>Regarding the perennial debate that may have petered out between Bernard and
>myself, Joe thinks he can conclude:
>>Back to Aretas. Given how long lasting *this* argument has been, over a few
>>lines of ambiguous text two thousand years old, and given the deepness of
>>the emotional wounds probably created by Herod's divorce of Aretas'
>>daughter, I think Ian's law has been disproved.
>I wasn't following the silliness of such terminology. What was Ian's Law?
Ian's Law is quoted in my post. Bernard hath written:
>You based your very late dating
>on the assumption that anyone cannot have a long lasting (more
>than "months") grudge against someone who murdered a very popular
>figure. Let's call that "Ian's Law" from now on.
To which I noted in my post:
Bernard's summary slightly misses it mark. Aretas's grudge was not about JB.
Still, I understood his point . . . .
My post continued:
>>In any case, most wars have financial and territorial ("who had a quarrel
>>with him about their boundaries at GamalikEi") considerations behind them,
>>and the cited grounds are usually pretextual.
>Josephus is quite plain on the matter: he places the repudiation of the
>daughter of Aretas by Herod Antipas as the fundamental reason for the strife
>between Herod and Aretas. Why on earth are you now deciding he was wrong?
Josephus does not place " the repudiation of the daughter of Aretas by Herod
Antipas as the fundamental reason for the strife between Herod and Aretas."
Not at least in my Whiston translation. What he says is that "Aretas made
this the first occasion of his enmity between him and Herod . . . ." What
seems suggested is that *Aretas* may have declared this as his reason for
going to war. Like wrapping himself in a flag.
Now I ask you, Ian, is it your habit to believe the reasons which are cited
by a country as the real reasons which the country has for going to war?
Would you agree with me that most wars have financial and territorial ("who
had a quarrel with him about their boundaries at GamalikEi") considerations
behind them, and the cited grounds are usually pretextual? Are you in the
habit of believing politicians? Do you still (or did you ever) believe
America's cited reasons for going to war with North Viet Nam? How about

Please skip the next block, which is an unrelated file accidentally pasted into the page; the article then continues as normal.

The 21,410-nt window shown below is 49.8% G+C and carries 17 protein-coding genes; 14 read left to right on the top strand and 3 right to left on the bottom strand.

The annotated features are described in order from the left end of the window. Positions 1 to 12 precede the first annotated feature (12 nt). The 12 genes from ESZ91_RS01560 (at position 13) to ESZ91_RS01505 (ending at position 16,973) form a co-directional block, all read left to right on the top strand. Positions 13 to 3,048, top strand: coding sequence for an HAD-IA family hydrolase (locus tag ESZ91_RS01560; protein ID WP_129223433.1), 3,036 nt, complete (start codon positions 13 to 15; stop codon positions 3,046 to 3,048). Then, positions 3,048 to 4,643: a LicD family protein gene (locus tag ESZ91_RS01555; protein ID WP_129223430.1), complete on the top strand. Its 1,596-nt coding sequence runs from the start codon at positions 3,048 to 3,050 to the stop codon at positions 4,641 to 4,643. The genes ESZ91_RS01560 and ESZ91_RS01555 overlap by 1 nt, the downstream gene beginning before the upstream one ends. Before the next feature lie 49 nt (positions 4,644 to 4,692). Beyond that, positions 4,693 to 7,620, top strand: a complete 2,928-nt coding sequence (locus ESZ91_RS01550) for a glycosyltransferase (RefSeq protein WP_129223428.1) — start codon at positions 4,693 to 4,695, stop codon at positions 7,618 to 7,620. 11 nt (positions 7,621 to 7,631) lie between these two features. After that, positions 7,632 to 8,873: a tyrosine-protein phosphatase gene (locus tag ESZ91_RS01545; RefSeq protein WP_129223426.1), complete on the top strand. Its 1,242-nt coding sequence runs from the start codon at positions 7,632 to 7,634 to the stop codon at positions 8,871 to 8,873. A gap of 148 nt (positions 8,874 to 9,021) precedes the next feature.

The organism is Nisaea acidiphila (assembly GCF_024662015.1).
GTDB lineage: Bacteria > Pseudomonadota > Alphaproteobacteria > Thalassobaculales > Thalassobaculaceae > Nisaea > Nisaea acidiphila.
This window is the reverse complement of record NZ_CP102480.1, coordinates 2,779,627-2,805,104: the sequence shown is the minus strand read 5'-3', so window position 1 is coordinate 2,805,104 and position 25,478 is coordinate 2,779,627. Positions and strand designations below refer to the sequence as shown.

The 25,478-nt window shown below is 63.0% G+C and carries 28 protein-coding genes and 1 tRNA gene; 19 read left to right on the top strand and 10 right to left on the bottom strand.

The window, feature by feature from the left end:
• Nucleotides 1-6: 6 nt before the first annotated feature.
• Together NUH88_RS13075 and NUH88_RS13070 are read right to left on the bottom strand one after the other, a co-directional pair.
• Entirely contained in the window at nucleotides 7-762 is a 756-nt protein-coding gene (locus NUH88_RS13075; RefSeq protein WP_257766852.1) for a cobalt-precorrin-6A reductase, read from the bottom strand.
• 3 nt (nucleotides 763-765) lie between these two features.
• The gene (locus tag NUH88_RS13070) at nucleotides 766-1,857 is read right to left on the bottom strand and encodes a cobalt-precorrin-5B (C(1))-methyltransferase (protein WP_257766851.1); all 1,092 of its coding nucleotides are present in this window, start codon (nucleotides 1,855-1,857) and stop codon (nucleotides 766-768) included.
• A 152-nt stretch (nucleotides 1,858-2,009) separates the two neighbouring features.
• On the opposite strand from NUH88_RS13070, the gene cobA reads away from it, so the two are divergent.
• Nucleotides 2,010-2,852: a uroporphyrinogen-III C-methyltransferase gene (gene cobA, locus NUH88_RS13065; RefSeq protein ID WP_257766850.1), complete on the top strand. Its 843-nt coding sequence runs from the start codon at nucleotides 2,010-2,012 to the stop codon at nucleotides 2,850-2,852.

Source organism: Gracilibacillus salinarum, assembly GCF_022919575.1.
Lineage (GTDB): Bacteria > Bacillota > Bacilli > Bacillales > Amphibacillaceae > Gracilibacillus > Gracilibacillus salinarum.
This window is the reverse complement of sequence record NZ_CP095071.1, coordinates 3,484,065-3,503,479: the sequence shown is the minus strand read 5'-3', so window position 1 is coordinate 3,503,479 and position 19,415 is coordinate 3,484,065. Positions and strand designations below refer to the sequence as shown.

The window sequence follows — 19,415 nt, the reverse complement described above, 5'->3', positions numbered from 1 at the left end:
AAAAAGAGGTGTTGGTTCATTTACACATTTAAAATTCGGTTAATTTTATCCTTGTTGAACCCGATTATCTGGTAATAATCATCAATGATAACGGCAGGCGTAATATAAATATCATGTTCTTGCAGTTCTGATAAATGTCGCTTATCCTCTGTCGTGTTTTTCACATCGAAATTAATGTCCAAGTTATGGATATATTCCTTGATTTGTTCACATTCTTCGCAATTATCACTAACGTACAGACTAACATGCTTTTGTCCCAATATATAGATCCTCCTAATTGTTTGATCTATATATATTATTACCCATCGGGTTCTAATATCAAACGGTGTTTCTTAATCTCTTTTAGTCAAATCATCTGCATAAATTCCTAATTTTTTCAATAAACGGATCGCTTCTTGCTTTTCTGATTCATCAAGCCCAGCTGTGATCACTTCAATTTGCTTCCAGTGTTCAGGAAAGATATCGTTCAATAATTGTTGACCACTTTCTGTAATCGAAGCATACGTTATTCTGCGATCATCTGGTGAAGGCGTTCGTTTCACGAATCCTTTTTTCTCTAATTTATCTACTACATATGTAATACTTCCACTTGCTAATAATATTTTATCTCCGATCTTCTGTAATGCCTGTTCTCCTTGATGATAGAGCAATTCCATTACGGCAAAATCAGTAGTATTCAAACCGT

Hitler's reasons for invading Poland? How about Russia's cited reasons for
invading Czechoslovakia? How about Kenneth Starr's reasons for going at Bill
Clinton? If Aretas' real reasons for going to war were abjectly territorial,
would you expect him to declare his reasons?
I recognize, Ian, that the cited passage is ambiguous. Still, it is my
experience that gold, land, and self protection are behind most wars. I do
not trust the reasons given by Aretas.
My post continues:
>>Thus Josephus, by itself, does not provide any real evidence of the date of
>>John the Baptist's death.
Thus Ian asks:
>Does this mean too that you believe that Josephus had no reason for
>connecting the death of John the Baptist with the war between Aretas and Herod?
One senses in Josephus that he may have believed that divine forces were
somewhat ostensible. Thus he says:
"It was also reported, that when Aretas heard of the coming of Vitellius, to
fight him, he said upon the consulting his diviners, that it was impossible
that this army of Vitellius' could enter Petra; for that one of the rulers
would die, either he that gave orders for the war . . . ."
Thus Tiberius died, Aretas received fate's protection, and Herod received a
fate due him. That is the sense I get from Josephus. But you read far too
much into this to suggest a date for JB's death. Fate has its way of
catching up to people, but it works at its own inexorable rate.
With kind regards,